The Wrath of the Dice

Yes, I’m still riffing on failure.  In fact, I’m likely to be failing all week.

The first rule of a failure is that if at all possible, it should be more IC than OOC if at all possible, and as removed from the GM as is feasible. The former is, of course, for the sake of player enjoyment, while the latter is to avoid being chewed out by angry players more than is absolutely necessary; the appearance of GM malice tends to be a unifying characteristic of the most widely discussed bad failures.

Another important factor to keep in mind is that there are far more ways of having fun than “succeeding” in the game, and any one of them can be used to make an in-character failure as enjoyable as a success. This factor is also why most of what I’m about to say really isn’t going to be that useful for a game that revolves around an adversarial relationship between the GM and the players, as that part is half the fun for those groups right there.


As far as player impact goes, dice failure is usually neutral to good, since it is inherently free of GM malice due to being ruled by chance. Unless, of course, the dice are loaded, but who’d do that? Since odds are part of the game, most people would shrug and move on, or occasionally find humor in what karma’s dishing forth.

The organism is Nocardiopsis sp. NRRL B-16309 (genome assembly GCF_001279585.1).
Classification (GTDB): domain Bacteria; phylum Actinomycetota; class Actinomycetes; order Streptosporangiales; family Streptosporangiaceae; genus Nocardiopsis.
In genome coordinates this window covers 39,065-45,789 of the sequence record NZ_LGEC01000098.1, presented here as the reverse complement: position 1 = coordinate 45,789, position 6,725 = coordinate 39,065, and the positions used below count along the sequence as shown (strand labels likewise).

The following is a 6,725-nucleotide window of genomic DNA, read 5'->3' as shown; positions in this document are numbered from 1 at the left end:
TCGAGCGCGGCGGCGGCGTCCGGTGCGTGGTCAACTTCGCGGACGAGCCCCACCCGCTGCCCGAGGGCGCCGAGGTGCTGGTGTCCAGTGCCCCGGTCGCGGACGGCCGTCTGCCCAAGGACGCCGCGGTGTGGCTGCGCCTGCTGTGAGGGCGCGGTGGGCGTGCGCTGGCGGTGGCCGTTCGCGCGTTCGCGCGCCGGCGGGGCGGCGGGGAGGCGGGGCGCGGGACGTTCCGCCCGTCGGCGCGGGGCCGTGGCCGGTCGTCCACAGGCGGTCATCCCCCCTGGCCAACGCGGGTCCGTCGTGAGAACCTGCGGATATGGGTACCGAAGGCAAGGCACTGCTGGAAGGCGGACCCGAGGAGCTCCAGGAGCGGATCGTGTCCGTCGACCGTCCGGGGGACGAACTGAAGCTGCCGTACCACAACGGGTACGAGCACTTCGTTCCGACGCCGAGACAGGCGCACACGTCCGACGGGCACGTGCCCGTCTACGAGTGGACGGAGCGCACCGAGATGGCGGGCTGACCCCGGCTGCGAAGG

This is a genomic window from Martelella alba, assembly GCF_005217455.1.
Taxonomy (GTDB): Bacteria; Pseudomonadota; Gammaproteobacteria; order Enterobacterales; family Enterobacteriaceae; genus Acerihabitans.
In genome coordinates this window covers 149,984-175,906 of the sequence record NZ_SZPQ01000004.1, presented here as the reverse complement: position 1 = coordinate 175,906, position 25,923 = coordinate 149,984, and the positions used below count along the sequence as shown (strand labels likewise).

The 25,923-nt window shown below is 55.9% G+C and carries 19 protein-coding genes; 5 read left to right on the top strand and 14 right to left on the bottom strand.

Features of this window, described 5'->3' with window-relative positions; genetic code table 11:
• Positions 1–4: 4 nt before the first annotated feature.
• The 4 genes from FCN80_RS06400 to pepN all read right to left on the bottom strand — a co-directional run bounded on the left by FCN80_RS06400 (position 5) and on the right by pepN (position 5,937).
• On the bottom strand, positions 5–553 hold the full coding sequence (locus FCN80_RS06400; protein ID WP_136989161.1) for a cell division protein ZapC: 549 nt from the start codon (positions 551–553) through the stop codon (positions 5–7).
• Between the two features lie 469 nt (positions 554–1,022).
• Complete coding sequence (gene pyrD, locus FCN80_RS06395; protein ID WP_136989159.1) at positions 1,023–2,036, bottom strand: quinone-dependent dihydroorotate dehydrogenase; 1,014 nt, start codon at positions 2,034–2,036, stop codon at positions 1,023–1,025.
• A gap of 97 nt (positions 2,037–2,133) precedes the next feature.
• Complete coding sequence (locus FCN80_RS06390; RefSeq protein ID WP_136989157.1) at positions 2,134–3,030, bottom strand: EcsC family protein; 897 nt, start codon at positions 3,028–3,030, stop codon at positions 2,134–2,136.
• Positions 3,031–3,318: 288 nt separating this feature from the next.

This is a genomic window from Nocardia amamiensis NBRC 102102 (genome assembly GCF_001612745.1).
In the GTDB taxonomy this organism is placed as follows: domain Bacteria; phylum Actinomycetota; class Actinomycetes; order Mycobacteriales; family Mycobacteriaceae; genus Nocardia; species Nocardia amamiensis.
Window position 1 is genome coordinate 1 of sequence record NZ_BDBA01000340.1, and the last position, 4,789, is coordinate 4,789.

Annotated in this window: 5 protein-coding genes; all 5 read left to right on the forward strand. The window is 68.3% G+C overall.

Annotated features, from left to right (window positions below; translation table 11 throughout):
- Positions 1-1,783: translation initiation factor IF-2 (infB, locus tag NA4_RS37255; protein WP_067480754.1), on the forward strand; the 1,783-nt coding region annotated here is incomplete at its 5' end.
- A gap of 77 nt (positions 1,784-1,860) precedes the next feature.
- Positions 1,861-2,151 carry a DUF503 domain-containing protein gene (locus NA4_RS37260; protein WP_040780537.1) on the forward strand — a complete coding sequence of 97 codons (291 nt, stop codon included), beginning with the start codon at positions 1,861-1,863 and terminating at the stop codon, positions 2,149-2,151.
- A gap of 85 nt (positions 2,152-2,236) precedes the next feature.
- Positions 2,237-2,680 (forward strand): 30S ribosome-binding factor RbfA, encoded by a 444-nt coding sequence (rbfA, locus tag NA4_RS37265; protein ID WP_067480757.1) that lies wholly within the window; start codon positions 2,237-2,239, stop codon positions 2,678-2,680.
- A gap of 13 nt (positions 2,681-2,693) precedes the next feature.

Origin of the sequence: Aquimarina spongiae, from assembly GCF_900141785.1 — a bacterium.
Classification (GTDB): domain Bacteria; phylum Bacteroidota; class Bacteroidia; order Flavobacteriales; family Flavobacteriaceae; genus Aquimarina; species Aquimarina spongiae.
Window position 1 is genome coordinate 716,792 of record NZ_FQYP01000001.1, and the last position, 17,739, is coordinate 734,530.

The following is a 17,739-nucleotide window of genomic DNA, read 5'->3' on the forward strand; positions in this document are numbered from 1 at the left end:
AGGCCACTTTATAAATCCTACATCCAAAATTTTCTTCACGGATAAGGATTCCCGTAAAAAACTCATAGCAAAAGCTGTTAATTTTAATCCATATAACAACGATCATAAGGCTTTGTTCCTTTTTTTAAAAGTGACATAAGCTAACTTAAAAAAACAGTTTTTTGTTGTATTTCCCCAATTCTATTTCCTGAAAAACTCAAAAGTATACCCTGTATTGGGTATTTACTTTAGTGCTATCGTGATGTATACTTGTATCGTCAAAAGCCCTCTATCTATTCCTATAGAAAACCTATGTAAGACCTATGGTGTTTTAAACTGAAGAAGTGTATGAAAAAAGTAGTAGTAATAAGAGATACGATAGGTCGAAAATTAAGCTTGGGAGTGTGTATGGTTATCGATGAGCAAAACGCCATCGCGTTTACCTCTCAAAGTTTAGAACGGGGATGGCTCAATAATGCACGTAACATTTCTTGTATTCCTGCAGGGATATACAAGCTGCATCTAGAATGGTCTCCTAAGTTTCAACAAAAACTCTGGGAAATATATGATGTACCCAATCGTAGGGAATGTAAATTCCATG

It gets a bit more annoying when it happens in anticlimactic situations, though in that case, the GM’s likely to be grousing just as much as the players. Permanent death in a random battle—really, who’s going to take pride in that? It’s not a credit to the GM’s skills, nor particularly deserved, nor anything but extra book-keeping and rationalization for no reason as a new character tries to work into the group.

Prevention is pretty much impossible; most of dealing with dice failure comes in mitigation. The prevention that exists mostly revolves around finding ways to ensure that bad dice rolls won’t completely destroy the session or the game. There is nothing more irritating than a point where succeeding at one roll is what will make the story advance, or ensure the group’s survival, and the dice say no. Avoiding situations like these is pretty straightforward outside of combat, as we use the Three Clue Rule. Within combat… I’m still looking for ideas.

Mitigation of dice failure usually doesn’t involve decreasing the impact—that defeats the purpose of having dice! Instead, it tries to find other ways to make the situation enjoyable. I think this may be one of the reasons why critical failures have become an art form in some groups, as they either add a certain humor to the situation or give a chance for the player to take a role in creating the failure. Often both. You’d be amazed at how much this helps; being able to claim intent or at least participation turns a massive botch from an annoyance into fodder for the next “Epic Fail Moments” thread.

So there goes our chaos. Tomorrow, player failure!

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